David Witherspoon points out that the base composition in a set of
sequences, used by my DNA substitution model, may not reflect the
pool of "available" nucleotides available to be substituted.
> ... I don't think I have such a region. Perhaps 3rd position sites in
> an ORF would approximate this? Or would it make sense to use DNAML
> iteratively to find the base pool that yields the highest likelihood (for
> a given data set and tree)? What if neutral regions seem to drift to
> very high AT content? Does this mean that there are almost no G or C
> nucleotides in the base pool? Or does this phenomenon have something to
> do with the 'ease of misincorporation' differing between nucleotides (and
> could that be absorbed into the base pool model)? Am I putting too fine
> a point on a model that was only meant to be a reasonable approximation
> in the first place?
If you try to iteratively find the base composition that yields the highest
likelihood, it won't be much different. Hasegawa and Kishino have tried this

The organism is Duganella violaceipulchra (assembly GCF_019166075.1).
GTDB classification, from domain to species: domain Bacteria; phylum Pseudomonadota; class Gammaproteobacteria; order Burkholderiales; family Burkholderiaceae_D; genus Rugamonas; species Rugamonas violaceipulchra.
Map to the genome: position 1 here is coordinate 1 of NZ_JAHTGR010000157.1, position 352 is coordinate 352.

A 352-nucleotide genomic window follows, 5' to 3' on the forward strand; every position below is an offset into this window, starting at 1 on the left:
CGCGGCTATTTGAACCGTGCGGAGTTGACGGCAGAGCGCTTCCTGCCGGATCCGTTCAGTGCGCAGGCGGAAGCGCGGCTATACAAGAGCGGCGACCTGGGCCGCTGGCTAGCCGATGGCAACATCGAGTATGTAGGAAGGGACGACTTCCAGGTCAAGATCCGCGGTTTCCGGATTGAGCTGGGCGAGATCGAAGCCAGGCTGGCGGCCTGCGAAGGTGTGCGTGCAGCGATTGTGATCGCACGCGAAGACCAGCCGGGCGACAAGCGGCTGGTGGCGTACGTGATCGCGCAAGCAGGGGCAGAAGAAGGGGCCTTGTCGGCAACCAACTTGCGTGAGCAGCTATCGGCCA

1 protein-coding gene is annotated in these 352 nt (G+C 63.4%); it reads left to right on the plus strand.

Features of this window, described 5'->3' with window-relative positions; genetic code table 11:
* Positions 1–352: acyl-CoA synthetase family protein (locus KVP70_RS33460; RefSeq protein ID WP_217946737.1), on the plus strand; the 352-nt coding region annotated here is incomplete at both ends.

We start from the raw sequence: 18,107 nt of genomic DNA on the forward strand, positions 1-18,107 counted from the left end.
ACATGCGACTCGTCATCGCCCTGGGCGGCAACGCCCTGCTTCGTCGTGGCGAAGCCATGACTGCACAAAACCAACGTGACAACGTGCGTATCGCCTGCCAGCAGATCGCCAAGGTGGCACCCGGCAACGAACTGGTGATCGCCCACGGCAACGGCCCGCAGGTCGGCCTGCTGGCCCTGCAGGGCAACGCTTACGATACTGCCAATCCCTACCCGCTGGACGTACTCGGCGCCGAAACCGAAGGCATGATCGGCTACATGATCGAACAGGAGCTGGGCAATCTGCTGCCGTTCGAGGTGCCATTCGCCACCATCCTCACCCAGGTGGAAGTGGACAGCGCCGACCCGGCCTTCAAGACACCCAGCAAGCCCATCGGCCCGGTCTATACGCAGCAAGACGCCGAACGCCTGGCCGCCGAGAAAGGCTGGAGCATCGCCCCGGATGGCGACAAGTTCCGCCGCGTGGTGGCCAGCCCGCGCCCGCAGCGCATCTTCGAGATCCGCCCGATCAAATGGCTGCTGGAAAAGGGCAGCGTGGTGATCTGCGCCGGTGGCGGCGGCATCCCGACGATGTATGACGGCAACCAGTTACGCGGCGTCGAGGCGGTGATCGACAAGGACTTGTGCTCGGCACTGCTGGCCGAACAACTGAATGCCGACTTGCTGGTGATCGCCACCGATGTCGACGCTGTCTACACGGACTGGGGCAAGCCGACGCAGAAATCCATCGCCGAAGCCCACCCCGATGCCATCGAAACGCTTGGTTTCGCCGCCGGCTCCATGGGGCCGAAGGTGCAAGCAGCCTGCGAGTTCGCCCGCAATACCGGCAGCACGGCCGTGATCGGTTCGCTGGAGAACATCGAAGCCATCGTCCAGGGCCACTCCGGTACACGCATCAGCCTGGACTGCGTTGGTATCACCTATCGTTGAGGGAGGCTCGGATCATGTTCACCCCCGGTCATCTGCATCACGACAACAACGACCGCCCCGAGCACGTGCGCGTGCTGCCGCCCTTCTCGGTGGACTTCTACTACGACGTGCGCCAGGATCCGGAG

and it makes little difference.
I think you may be "putting too fine a point" on the model. It was only
intended to be a model that allowed for two departures from the symmetrical
Jukes-Cantor model. It allows for unequal frequencies of transition and
transversion, and for an equilibrium base composition that is unequal and
arbitrary (by the way, it can also be specified by you and not obtained
empirically from the sequences).
As natural selection can accept of reject any substitution, one has to
consider not only the pool(s) of available nucleotides, but the further
skewing of nucleotide composition by this screening process. I certainly
*don't* think that the model of bases faalling out of the sequence and
being replaced by dippings into a pool of nucleotides is to be taken
seriously as a proposed mechanism of mutation!
Joe Felsenstein, Dept. of Genetics, Univ. of Washington, Seattle, WA 98195
Internet: joe at genetics.washington.edu (IP No. 126.96.36.199)